Steve is visually impaired and he wants to know if he can use the Amazon Echo to control his Sonos stereo system. Leo says yes! You can set it to the auxiliary input and then you can use the Echo to control it. That's the way to do it. The Apple Home Pod will also be able to do it in December. Go for the DOT though. Leo has his DOT connected to his and it works great.
Brian wants to know if the Amazon Echo has Bluetooth support. Leo says yes. It's not easy to do, but it is possible to pair Bluetooth headphones to the Amazon Echo Dot and Echo Show.
Cindy wants to know if the Echo can work as an intercom all around the house. Leo says it can, but the Echo Dot requires external speakers, while the Echo has its own speaker. There's also the Echo Show, which also has video. She heard that it can make phone calls. Leo says it doesn't make phone calls, but it can make Echo to Echo calls to anyone in her network. If she wants to make phone calls, then Google Home is the way to go. It uses Google Voice.
Ron fell down and broke his hip. He used Amazon Echo to call his brother. So it saved his life. Leo says that's the beauty of the Echo's voice calling and everyone should do that, just in case.
Brian wants to know if he can connect the Amazon Echo to anything and control it by voice. Leo says not everything. It requires a "skill" to be downloaded to attach to a device and control it. But there are more skills being added every day.
Tamar has an Amazon Echo Dot. She'll be listening to streaming radio and then it will just stop working. Leo says that he's had the same problem and it could be that it hears the word stop and stops. But it could also be that the stream stalls and the Echo gives up. Leo discovered that when he used the Echo Show and could see the error message. When a stream stops, it could be a random stop of the stream to force it to restart. This is largely due to having to pay royalties for music that they play. But if it's stopping suddenly and after just a few minutes, then that's not normal.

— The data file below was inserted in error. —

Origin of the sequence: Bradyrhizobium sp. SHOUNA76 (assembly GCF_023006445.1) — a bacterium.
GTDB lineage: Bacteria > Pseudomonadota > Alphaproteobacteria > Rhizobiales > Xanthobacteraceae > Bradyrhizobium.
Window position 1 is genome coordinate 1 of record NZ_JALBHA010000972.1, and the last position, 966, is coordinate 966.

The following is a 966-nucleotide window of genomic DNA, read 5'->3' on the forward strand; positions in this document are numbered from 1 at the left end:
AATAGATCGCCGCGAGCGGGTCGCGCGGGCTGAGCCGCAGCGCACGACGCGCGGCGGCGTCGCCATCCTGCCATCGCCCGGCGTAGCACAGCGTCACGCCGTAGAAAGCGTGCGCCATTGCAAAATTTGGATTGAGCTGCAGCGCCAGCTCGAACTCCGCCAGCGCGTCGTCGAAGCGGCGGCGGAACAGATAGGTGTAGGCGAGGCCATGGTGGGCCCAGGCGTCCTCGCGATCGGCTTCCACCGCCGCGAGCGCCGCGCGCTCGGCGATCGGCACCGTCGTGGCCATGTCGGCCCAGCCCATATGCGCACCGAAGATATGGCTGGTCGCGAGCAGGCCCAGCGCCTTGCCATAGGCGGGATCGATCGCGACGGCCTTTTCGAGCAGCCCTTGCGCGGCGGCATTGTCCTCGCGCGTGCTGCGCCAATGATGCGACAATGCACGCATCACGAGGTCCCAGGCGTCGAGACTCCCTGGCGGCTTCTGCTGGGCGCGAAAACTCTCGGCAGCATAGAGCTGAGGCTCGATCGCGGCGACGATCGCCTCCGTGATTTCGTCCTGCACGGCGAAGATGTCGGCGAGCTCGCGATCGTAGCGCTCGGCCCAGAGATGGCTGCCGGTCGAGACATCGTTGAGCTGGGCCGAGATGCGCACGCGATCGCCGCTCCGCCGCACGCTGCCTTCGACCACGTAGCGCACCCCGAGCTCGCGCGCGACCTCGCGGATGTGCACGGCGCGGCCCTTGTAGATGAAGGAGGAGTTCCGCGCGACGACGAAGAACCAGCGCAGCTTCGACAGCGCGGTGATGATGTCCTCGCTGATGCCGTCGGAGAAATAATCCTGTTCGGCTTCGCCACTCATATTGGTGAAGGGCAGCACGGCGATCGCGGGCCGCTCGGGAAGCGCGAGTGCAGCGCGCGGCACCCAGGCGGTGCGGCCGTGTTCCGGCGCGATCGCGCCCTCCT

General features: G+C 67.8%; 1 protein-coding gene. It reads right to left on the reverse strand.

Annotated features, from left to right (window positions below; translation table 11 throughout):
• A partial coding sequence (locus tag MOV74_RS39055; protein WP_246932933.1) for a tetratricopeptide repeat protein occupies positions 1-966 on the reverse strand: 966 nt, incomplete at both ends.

Keith is a fan of the Amazon Echo because he is vision impaired. Leo says that the Echo is great for accessibility because he can talk to it and get the necessary replies. It's not perfect, though, of course. It doesn't make phone calls yet. Right now, he could "drop in" and make phones calls to other Echo users. Some day someone may make a skill for that, but Google Home, by contrast, will be able to make a call to any phone number via Google Voice. So for that option, Google Home is the better option.
Amazon has launched a social purchasing network called Spark, where you buy something and it posts your purchase to your social network so that others can buy it too. They've also launched a clothes app, where the app will make suggestions of what you should wear.
Ron has a bunch of Echos all around his house but he can't use the intercom feature. Leo says he'll need to use the command "Drop in." He'll have to be sure they're enabled on each Echo and choose who can drop in as well. That's done in the Echo app. Leo says he'll need to sign up for Echo's calling and messaging as well, which is also in the app. His contact list will not sync with Echo, either. Leo says he'll have to sync his contacts to Google and then log into Google through the app.
Brian is having issues typing because of nerve damage. Can he use the Amazon Echo to dictate what he types? The Echo has over 15,000 skills, so there's bound to be something that it can do for him, and he can always write his own skills as well.